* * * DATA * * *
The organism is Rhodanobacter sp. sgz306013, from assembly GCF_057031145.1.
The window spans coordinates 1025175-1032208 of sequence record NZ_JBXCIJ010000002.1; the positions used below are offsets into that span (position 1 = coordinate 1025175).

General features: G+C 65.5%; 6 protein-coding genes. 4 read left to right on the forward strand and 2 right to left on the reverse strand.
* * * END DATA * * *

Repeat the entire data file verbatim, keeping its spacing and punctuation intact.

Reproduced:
The organism is Rhodanobacter sp. sgz306013, from assembly GCF_057031145.1.
The window spans coordinates 1025175-1032208 of sequence record NZ_JBXCIJ010000002.1; the positions used below are offsets into that span (position 1 = coordinate 1025175).

General features: G+C 65.5%; 6 protein-coding genes. 4 read left to right on the forward strand and 2 right to left on the reverse strand.